I did know two things going in:
1. I was going to start
2. I was going to ride as well as I could for as long as I could.
When I rolled to the line at 10am on Saturday I was surprisingly free of the typical butterflies I find swimming in my stomach at an XC race. I guess having no plan and having no expectations removes a lot of pressure. Besides, six hour events are more like a bike festival or a 24 hour race than a twitchy cross country affair. I did want to be close to the front when the gun went off. The start was uphill on pavement for about a two miles designed to spread everyone out. When I did this event last year I got stuck behind so many riders going into the singletrack that it was impossible to pass for a long, long time. I didn't want a repeat of that fiasco.
So when the signal was given, I hopped on the pain train. If I had to guess I would imagine that I was in the top 20 into the woods out of 200+ racers. Now all I could think about was not holding anyone up. We hammered pretty hard. It felt almost like a twitchy XC race, especially when the dufus with the blue BMCC jersey who didn't know how to ride his freakin' bicycle tried to pass me when there was no room and nowhere to go and crashed me into a ravine. Idiot. There was a line of at least 10 riders in front of me, and we were not slow. Where the hell were you gonna go? I've been doing this for a while and I've never seen anyone pull such a dumb-assed move. You crashed me and caused me to lose about 15 positions because you thought you were fast. Then within 5 minutes of knocking me off the trail I'm right back on your wheel? You obviously are not fast. I hope you DNFed.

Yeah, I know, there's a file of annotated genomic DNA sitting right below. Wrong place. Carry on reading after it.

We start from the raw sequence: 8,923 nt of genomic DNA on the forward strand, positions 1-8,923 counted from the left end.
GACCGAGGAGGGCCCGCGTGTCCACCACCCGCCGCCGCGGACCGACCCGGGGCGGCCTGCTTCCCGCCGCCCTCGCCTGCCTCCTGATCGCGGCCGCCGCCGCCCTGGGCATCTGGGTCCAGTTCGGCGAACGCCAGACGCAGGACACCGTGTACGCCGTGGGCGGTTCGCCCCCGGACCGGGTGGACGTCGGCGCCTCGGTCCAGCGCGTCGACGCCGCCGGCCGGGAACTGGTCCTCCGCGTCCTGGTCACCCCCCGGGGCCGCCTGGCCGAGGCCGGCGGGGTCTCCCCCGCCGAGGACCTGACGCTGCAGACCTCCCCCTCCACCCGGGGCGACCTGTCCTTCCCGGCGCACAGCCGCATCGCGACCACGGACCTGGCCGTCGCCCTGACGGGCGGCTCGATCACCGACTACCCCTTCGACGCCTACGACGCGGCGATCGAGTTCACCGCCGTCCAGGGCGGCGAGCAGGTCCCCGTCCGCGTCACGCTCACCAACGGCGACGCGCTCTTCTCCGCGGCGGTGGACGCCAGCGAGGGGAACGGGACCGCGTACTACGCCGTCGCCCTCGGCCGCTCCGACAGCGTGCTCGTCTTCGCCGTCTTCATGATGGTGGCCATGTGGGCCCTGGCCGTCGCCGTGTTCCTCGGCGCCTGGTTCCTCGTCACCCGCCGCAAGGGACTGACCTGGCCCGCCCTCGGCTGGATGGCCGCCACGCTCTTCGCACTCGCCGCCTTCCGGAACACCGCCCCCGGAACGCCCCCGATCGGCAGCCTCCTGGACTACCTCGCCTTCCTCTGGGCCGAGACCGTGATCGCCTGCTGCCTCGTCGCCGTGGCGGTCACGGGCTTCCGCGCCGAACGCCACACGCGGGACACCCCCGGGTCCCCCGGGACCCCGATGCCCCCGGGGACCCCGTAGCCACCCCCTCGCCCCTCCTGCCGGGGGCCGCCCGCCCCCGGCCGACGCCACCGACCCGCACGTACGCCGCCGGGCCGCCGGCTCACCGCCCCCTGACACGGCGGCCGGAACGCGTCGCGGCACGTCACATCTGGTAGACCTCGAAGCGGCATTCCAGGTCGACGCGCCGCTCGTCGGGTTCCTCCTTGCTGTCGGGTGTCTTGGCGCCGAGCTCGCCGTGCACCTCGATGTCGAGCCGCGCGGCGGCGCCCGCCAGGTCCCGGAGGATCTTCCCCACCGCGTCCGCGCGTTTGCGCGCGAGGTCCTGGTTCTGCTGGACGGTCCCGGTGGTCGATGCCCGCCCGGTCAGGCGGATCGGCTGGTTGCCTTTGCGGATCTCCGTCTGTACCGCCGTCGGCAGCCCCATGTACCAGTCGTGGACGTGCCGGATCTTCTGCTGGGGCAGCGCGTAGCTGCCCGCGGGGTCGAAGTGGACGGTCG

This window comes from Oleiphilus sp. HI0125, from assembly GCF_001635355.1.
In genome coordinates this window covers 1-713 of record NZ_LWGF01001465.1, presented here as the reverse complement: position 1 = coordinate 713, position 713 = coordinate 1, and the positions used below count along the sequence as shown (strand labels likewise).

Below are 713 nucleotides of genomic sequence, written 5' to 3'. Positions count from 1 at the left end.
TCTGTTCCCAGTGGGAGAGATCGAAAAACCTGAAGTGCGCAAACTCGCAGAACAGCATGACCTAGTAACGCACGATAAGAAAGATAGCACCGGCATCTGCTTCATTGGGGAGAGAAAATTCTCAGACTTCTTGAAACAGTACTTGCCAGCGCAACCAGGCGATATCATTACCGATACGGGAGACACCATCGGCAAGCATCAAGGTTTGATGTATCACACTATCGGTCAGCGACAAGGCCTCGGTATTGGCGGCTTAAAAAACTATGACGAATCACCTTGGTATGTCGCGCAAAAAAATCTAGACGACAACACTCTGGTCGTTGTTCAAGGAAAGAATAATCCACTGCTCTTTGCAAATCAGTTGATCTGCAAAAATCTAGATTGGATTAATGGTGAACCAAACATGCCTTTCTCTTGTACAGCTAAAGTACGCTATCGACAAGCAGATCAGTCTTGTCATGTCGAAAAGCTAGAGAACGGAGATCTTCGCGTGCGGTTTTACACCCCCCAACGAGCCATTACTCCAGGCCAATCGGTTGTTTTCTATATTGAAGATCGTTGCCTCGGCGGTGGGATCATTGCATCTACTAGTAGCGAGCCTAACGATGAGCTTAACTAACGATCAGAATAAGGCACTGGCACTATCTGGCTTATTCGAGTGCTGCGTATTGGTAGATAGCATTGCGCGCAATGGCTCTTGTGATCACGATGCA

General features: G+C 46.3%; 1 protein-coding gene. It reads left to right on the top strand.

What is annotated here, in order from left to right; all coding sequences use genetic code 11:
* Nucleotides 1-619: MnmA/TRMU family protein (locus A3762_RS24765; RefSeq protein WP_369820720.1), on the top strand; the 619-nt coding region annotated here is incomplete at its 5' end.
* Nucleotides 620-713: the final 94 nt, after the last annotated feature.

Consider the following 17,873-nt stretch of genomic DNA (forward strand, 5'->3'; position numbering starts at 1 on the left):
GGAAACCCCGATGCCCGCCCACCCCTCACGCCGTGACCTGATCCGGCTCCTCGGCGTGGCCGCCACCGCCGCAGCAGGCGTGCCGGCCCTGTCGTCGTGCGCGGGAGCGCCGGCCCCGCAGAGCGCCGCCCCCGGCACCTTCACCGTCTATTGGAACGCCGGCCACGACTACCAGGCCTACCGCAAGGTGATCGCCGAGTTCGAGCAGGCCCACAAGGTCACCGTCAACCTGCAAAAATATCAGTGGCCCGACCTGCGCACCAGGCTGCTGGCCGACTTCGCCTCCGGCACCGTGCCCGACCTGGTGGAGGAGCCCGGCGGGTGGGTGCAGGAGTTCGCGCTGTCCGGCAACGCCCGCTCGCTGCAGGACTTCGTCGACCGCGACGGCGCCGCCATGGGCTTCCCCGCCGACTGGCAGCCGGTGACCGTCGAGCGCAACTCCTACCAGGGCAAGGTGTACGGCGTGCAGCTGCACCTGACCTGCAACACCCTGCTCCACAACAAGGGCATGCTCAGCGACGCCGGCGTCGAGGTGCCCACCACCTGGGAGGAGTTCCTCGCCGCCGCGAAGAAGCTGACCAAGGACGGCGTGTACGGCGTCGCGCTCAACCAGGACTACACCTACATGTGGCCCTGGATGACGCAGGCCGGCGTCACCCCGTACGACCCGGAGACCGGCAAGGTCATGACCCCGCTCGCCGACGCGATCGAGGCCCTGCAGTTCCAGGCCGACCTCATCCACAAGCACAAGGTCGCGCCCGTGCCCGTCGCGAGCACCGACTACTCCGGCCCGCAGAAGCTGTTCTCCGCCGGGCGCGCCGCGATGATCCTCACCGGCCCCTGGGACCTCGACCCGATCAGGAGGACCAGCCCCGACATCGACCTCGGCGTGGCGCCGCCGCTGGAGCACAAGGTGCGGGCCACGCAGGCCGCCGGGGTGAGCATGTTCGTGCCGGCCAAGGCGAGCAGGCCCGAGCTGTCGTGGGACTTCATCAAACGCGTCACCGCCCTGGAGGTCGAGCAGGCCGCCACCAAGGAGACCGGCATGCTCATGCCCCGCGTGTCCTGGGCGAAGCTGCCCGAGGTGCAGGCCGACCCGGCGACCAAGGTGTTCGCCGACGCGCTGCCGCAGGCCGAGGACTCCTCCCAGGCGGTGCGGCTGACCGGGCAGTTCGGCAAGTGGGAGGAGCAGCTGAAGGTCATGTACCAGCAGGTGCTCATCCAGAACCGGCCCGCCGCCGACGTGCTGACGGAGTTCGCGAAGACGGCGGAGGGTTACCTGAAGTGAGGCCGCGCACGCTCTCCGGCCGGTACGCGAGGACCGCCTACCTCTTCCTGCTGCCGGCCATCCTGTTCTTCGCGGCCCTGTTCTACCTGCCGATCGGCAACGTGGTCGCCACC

Whew! It felt good to get that off my chest.
As I settled in once my blood stopped boiling, I continued on my cross-country race pace to finish my first 12-mile lap in about 56 minutes. The first rider across the line was at 52 minutes. I knew I was pushing a good pace. Perhaps too good. This was going to be a long day if I tried to keep it up for six hours.
I swung into our Roanoke/Lynchburg compound and Pookie was ready with an icy cold Cytomax and some Powerbar Bites. She was my pit crew and I owe her a huge return favor for taking care of me this day.
After my brief respite I headed out for lap two. I could feel lap 1 in my lower back and feet (new shoes, whole different story). My legs told me to lay off the throttle & conserve, but my brain told me to punch it. Lap 2 was slower than lap 1, but still too fast for a six hour pace.
Lap 2 intermission: repeat same as lap 1.
Lap 3 - Oh the pain. My feet were killing me, and my back was getting worse too. Mile 35 was the point when the leg cramps met up with me on the trail. I finished lap 3 with some doubts about getting the 5 laps that I was gunning for.
Lap 4 - Agony, suffering, survival. I made it to mile 48 (4 laps total) and called it a day. The rules stated that your last lap had to be started by 3:30pm. I ended my 4th lap at about 10 after 3. I had time, but no will power, legs, lower back, feet or desire. Other than that, I was good!
The thing I dislike about endurance races is that you have no idea where you are in the standing until the end. If I had gone out for one more lap, I would have finished in the top 10 in the solo 40+ category. Turns out I finished 12th. I'll take it.
Here's what I learned:
1. I need new shoes with a wider toe box.
2. I really need new brakes.
3. Man can not live on Cytomax and Powebar Bites alone. More solid food for next year.
I'll test my mettle again in July at the Dirty Dawg Six Hour Race at Mountain Lake. Nothing but short 5-hour races between now and then. :)